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Published: 2004/03/30
by Mike Greenhaus

Leftover Salmon: Self-titled and Unmiced

Mixing bluegrass, Cajun, rock, and polyethnic beats Leftover Salmon can morph into almost any setting, vesting these many styles with a feisty wit. This past year, the Colorado based quintet collaborated with two seemingly opposite music powerhouses: bluegrass legend Del McCoury and alt-rock stars Cracker. Yet, whether it was reinterpreting Cracker's back catalog in the studio or teaching McCoury a bit about Shakedown Street, Leftover Salmon managed to find both artists' "slamgrass" underbelly. Since the untimely death of Mark Vann two years ago, Leftover Salmon have also struggled to restructure themselves as a band – a transformation the group felt was finally ready to be captured on their new self-titled disc.

As the Leftover Salmon prepare for their busy summer of headlining gigs and festival spots, mandolinist Drew Emmit discussed with Jambands.com why the group is finally ready to call an album Leftover Salmon.

While touring with Del McCoury, how did bluegrass purists respond to Leftover Salmon’s eclectic sound?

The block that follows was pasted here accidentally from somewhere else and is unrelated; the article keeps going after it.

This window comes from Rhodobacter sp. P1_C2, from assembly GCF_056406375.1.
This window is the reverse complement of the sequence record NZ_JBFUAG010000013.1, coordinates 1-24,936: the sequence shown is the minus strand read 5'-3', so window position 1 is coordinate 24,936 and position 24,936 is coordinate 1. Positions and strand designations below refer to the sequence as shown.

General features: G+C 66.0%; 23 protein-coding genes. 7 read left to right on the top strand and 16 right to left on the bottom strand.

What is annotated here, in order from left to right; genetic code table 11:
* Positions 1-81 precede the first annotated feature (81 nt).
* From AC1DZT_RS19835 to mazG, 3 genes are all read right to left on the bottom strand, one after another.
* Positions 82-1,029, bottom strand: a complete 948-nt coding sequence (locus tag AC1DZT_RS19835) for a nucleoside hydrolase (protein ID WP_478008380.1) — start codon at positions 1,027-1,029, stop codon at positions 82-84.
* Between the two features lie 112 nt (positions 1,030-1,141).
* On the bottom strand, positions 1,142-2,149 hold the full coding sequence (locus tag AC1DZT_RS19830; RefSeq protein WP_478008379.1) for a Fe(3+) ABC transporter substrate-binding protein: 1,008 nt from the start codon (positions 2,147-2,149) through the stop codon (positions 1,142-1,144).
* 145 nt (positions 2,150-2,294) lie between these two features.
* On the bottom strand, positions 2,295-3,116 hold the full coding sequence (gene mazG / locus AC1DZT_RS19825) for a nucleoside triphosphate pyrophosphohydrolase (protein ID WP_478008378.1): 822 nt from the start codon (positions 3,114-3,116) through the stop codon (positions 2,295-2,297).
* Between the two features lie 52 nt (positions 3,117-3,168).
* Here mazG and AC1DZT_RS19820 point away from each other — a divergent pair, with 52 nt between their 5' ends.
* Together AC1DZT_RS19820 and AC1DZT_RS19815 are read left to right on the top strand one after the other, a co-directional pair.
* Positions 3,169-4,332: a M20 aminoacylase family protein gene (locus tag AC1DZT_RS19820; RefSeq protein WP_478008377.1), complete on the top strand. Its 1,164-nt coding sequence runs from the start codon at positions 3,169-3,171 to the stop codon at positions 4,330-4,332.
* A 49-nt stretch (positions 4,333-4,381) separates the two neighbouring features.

It's hard to say. We would open with our acoustic set and a lot of them were there for that, but I don't think they stuck around for our electric stuff—-the big jam with Del and the Boys. It's unfortunate in someway because we really got to mix it up in a really fun way with those guys. It's definitely two different worlds coming together and there were certainly people that hung out, but for the most part they got see us acoustic and that's it. It might have been a little late for them [laughs]. But our fans loved Del. That was a wonderful, wonderful experience—a tour of a lifetime. Not only are they great friends and great people to hang out with, but we admire their music so much. As a bluegrass band goes, they are one of the finest bluegrass bands on the planet today, if not ever. It's an honor to play with them. We had such a great time jamming together and mixing it up— them coming to our world and us going into their world. It was a really beautiful thing. They put pickups on their instruments so they could play with us and we broke it down to two microphones and did the bluegrass thing like those guys. It was crossing genres and worlds for us.